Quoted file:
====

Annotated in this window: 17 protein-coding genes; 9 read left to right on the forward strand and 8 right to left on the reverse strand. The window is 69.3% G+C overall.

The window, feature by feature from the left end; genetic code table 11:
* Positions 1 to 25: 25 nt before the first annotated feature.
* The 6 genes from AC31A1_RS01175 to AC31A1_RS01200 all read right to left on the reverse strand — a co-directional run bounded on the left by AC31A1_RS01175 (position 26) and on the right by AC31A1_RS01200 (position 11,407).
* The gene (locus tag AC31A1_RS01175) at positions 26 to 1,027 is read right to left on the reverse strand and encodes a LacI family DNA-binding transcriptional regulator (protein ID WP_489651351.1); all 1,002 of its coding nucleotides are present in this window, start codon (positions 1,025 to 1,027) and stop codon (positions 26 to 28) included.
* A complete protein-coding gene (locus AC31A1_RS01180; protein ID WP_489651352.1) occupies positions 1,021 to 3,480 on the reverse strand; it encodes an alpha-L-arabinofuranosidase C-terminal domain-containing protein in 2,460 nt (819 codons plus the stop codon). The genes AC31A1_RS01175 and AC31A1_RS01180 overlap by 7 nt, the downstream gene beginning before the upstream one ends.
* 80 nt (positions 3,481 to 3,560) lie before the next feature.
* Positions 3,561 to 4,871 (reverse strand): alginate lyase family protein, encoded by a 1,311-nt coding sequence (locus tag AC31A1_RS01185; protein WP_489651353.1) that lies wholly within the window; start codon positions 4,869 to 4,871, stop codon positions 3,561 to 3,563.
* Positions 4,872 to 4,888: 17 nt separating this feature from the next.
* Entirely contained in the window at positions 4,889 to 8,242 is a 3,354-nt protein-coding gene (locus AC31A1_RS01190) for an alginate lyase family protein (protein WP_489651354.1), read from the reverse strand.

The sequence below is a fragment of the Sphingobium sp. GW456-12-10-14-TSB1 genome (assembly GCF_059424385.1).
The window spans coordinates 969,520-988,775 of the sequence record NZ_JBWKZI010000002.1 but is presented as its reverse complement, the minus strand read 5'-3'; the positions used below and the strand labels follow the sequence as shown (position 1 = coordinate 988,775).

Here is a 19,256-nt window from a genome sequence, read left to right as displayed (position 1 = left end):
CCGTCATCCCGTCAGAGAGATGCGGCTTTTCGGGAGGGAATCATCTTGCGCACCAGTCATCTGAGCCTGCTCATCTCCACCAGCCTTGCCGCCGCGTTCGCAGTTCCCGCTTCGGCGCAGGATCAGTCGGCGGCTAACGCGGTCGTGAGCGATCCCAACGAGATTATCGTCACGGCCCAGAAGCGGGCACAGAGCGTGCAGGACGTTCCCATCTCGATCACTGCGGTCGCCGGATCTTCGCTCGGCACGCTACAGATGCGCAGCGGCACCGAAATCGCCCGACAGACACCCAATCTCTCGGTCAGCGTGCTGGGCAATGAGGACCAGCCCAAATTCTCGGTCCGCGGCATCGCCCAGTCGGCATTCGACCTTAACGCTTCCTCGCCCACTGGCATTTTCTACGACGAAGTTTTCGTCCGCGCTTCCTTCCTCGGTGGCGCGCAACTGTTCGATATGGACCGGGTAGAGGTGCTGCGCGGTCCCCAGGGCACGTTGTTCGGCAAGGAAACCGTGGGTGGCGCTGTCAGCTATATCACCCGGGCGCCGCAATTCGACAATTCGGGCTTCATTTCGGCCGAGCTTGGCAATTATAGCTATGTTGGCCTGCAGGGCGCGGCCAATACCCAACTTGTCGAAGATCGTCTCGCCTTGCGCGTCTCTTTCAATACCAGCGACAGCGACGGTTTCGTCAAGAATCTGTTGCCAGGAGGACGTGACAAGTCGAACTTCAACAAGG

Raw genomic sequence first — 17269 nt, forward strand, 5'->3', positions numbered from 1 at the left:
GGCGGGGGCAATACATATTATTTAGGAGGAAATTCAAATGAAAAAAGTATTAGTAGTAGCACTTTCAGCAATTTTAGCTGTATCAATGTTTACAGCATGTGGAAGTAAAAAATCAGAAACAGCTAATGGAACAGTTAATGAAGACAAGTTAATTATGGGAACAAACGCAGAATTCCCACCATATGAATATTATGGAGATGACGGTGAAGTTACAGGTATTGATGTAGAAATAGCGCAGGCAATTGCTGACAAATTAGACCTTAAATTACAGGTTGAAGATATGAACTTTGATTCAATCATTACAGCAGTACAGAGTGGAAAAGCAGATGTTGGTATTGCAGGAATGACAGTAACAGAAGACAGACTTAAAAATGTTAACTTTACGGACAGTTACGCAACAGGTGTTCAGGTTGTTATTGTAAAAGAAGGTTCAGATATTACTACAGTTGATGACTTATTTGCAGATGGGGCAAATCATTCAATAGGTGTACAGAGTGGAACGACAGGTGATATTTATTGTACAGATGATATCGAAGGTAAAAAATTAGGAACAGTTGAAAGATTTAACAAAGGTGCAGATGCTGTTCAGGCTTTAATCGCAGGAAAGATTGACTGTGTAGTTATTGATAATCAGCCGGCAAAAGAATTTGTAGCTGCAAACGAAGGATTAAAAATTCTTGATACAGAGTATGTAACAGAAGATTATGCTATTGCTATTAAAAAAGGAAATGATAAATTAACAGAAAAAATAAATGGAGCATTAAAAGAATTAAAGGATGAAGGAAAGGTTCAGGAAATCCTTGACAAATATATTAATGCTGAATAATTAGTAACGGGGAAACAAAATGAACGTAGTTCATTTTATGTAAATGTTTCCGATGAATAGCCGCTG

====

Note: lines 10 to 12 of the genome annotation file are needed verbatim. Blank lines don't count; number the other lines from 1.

* Entirely contained in the window at positions 4,889 to 8,242 is a 3,354-nt protein-coding gene (locus AC31A1_RS01190) for an alginate lyase family protein (protein WP_489651354.1), read from the reverse strand.

The sequence below is a fragment of the Sphingobium sp. GW456-12-10-14-TSB1 genome (assembly GCF_059424385.1).
The window spans coordinates 969,520-988,775 of the sequence record NZ_JBWKZI010000002.1 but is presented as its reverse complement, the minus strand read 5'-3'; the positions used below and the strand labels follow the sequence as shown (position 1 = coordinate 988,775).